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4G: Everything you need to know

With 4G being rapidly rolled out across the UK, we take a look at the potential benefits and problems that come with it

Are there any downsides to 4G?

While other networks are admittedly catching up quickly, there's still a clear leader in the 4G game EE. With a 10-month lead on the technology, the company has been able to build up its offering to include a range of advantages not even on the others' radar, but it also means that connectivity is still limited. Devices ready for 4G aren't much use if your area does not yet have coverage.

There's also a big issue with security, which is reportedly the main concern amongst consumers still considering whether or not to switch. In February 2014, the MailOnline reported from the Mobile World Congress event in Barcelona that, while the majority of phones at the event were being sold with 4G in mind, the improved data speeds come at the price of greater vulnerability.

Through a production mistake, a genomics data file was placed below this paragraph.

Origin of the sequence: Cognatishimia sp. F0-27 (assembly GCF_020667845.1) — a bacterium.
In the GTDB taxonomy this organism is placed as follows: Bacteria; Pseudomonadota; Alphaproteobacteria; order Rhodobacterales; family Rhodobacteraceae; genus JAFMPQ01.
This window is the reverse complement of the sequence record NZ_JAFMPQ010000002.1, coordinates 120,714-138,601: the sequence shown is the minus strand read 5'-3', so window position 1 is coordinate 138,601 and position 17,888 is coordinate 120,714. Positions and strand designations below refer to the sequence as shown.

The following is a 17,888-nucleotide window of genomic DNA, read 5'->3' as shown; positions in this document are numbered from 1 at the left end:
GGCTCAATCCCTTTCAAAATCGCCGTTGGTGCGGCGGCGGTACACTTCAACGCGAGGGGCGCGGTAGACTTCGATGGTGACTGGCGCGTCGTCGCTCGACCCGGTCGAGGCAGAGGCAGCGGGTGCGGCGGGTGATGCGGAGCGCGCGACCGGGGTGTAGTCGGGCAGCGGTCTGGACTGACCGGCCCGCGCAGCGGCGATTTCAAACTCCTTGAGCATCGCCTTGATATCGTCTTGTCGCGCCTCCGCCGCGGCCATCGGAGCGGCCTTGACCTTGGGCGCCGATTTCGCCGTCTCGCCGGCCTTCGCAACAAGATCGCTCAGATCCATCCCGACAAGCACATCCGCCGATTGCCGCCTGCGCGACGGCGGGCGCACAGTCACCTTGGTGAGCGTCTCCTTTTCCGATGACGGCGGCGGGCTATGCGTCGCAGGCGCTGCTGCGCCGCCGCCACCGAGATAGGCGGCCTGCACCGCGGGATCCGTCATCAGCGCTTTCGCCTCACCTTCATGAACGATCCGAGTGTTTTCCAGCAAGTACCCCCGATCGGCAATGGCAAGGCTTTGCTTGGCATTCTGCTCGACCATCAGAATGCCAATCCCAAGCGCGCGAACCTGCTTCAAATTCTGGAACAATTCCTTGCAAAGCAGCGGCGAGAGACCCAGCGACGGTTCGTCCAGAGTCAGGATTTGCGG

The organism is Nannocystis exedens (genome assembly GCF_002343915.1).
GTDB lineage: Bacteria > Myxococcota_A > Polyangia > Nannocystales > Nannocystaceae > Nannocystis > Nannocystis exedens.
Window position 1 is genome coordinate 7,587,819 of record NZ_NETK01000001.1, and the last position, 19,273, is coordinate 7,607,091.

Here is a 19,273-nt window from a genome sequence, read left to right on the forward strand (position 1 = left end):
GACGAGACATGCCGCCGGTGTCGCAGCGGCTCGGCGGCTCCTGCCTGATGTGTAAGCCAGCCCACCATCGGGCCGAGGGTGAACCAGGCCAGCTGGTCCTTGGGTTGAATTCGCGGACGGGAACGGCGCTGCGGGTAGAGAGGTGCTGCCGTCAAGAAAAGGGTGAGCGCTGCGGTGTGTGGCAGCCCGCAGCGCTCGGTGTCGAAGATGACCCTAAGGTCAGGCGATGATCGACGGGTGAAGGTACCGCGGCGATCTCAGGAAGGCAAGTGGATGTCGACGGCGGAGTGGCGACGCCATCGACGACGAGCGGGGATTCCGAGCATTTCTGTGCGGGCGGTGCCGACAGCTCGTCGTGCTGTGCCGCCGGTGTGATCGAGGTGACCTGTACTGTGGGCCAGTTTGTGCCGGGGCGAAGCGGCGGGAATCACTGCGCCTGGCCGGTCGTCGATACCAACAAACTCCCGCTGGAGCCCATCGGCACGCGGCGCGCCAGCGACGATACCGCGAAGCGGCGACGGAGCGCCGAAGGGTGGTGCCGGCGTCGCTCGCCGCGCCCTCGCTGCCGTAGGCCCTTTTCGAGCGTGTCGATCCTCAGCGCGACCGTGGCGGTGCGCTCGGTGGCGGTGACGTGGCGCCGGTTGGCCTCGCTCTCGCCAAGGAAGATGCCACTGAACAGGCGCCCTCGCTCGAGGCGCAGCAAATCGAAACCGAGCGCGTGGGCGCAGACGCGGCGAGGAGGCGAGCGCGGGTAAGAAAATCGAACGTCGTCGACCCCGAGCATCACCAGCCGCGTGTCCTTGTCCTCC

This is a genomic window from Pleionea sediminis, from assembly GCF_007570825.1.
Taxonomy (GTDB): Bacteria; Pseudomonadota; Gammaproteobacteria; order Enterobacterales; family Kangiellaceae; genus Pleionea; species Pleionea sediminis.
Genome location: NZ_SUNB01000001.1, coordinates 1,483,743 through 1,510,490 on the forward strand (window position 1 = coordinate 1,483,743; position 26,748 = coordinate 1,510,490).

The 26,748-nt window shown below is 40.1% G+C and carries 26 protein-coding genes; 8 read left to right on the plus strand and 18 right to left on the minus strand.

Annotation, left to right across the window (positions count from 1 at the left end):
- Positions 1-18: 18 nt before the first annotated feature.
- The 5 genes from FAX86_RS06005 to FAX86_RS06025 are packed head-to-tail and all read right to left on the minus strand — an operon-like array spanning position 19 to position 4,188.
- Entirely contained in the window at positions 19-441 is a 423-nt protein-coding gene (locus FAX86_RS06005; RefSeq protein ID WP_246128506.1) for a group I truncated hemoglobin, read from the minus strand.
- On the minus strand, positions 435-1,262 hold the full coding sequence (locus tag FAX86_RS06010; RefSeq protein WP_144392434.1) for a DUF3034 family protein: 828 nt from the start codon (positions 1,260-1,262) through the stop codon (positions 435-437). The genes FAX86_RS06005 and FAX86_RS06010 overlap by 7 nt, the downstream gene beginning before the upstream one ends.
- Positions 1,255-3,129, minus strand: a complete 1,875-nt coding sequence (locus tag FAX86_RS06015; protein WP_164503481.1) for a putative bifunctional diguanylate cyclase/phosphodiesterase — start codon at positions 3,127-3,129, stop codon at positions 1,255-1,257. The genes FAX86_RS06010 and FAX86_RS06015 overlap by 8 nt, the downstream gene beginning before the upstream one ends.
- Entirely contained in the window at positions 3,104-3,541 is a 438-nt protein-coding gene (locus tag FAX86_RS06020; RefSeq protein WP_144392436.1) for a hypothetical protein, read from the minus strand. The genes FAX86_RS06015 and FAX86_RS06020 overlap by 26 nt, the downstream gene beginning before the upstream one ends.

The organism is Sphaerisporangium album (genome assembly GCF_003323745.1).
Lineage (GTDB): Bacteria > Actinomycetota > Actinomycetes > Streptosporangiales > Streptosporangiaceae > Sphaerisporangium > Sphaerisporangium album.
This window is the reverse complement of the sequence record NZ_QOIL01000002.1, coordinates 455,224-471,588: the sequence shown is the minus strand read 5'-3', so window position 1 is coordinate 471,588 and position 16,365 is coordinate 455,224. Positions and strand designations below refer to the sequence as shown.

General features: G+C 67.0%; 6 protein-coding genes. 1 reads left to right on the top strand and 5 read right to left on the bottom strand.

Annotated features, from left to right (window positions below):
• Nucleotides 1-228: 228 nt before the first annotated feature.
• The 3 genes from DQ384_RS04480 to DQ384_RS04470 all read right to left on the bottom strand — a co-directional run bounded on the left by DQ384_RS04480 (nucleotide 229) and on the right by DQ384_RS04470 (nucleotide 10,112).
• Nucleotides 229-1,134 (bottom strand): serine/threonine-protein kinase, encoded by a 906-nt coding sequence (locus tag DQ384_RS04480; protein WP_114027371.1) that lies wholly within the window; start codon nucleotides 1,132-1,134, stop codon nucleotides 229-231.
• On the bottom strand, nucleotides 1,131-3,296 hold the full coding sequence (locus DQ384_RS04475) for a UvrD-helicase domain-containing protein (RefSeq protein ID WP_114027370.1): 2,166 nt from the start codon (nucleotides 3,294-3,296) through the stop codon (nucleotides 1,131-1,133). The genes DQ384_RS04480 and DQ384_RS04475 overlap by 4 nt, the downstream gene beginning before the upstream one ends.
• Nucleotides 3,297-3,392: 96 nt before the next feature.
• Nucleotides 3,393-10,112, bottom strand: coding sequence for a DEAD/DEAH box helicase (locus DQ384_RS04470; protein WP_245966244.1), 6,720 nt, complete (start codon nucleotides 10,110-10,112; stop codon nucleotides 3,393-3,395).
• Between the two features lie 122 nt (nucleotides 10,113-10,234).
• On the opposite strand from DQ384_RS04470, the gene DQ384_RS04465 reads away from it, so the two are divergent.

Leonid Burakovsky, senior director of strategic solutions at F5, says: "What the industry has done with 4G/LTE is taken a self-contained telephone network, secured primarily by virtue of being separate from the internet, and then bolted-on internet capabilities which were never designed to prevent eavesdropping."

The less secure protocol used for 4G means that all manner of sensitive information is essentially left more vulnerable, from passwords to bank details, and this poses a huge problem for businesses interested in utilising the technology.

"The main security problem with 4G networks is that user information can become easily available to hackers via, for instance, man-in-the-middle' attacks, and hackers can compromise new services like mobile health or mobile commerce," Burakovsky continues.

With the technology still relatively young, especially in the UK, networks are under pressure to reassure consumers of 4Gs' safety, especially in a business environment in which the sharing of potentially sensitive information is a part of day-to-day life.

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